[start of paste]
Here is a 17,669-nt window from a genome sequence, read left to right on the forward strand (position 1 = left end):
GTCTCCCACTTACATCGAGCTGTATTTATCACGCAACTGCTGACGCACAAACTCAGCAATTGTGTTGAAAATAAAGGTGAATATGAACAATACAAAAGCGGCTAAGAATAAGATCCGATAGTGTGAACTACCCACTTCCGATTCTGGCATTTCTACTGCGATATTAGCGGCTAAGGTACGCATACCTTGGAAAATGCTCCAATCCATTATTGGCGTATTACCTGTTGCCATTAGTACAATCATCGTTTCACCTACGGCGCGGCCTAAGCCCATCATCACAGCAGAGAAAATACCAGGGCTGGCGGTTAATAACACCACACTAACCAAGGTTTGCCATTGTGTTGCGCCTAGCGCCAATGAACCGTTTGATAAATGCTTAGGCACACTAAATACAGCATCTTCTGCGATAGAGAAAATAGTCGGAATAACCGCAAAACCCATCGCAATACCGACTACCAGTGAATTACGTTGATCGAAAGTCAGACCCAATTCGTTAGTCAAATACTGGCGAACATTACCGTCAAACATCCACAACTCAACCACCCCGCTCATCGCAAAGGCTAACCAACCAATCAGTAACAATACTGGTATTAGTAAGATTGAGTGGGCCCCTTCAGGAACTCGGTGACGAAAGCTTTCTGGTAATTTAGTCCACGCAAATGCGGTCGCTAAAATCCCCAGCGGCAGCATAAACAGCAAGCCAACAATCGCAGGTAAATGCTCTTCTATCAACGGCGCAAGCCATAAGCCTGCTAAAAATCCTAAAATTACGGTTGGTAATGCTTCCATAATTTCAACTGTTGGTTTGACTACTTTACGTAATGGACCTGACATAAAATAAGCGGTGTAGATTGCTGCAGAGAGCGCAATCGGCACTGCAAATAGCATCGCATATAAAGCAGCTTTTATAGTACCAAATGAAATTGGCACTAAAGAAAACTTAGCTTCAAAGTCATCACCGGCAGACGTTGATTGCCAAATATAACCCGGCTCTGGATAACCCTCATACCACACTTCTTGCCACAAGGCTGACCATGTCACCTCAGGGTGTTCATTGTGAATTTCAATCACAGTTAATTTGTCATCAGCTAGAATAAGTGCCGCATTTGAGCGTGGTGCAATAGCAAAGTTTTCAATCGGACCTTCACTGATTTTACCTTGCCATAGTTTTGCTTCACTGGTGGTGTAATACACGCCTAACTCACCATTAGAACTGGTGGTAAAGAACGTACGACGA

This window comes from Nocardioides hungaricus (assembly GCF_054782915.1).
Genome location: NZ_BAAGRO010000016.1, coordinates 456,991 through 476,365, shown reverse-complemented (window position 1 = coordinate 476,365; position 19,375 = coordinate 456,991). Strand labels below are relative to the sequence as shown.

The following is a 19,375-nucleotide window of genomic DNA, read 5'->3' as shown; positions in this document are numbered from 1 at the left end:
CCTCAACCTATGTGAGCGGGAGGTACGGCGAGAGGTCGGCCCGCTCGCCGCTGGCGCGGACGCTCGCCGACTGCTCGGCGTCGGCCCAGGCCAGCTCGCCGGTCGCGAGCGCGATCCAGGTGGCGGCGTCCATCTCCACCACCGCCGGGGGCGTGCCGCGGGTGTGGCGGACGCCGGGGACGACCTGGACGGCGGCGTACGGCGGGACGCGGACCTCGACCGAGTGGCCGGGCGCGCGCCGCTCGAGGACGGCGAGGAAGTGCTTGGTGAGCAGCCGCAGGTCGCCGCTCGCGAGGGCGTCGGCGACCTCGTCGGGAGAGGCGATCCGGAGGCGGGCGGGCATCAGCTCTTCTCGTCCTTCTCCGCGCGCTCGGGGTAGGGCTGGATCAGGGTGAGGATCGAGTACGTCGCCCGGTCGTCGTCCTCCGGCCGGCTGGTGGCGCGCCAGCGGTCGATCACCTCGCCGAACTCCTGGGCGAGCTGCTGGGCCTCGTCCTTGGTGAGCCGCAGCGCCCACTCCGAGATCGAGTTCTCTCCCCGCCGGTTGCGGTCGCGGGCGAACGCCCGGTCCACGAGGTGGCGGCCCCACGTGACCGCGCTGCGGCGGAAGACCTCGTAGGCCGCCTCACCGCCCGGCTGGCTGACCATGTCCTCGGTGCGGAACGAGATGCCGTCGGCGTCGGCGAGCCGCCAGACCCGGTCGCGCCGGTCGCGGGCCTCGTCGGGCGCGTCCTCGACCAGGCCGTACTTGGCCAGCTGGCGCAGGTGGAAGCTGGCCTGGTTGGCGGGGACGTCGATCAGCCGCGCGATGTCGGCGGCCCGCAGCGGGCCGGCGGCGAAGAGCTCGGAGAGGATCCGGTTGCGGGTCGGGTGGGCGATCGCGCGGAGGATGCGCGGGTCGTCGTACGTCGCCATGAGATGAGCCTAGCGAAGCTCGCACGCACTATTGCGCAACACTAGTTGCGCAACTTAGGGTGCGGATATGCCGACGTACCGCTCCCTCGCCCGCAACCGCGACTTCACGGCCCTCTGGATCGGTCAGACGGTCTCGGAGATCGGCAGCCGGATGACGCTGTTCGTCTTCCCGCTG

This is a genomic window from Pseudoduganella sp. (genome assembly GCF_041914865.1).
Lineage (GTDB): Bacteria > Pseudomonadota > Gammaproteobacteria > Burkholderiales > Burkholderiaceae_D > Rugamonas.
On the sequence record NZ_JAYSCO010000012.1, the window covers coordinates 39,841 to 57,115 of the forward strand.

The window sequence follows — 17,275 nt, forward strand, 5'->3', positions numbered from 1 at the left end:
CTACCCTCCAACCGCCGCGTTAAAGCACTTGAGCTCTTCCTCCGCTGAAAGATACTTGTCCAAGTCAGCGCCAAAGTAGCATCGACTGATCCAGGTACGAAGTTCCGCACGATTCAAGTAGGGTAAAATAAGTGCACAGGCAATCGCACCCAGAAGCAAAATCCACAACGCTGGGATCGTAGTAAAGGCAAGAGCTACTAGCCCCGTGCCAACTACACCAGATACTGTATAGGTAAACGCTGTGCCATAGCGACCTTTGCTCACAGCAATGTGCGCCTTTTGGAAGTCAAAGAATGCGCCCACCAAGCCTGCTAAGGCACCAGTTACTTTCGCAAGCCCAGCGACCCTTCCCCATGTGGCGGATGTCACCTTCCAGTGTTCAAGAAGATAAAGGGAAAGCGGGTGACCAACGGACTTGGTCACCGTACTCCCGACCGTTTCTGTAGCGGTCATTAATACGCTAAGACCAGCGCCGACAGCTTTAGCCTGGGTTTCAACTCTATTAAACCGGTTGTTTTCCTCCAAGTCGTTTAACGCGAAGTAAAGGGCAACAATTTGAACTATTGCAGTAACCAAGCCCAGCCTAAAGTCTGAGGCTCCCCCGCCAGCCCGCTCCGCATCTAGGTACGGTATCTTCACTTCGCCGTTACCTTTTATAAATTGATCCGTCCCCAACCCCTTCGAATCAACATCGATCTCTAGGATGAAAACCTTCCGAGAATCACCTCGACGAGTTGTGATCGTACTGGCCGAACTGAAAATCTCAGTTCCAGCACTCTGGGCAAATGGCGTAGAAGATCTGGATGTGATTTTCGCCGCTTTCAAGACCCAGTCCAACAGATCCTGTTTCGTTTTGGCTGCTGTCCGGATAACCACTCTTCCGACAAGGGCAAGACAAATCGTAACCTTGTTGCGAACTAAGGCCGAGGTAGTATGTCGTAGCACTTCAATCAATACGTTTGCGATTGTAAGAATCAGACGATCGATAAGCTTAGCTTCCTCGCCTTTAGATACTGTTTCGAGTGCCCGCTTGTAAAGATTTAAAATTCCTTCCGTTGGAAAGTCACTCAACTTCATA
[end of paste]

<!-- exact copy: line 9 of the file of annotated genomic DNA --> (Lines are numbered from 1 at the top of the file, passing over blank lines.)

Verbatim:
On the sequence record NZ_JAYSCO010000012.1, the window covers coordinates 39,841 to 57,115 of the forward strand.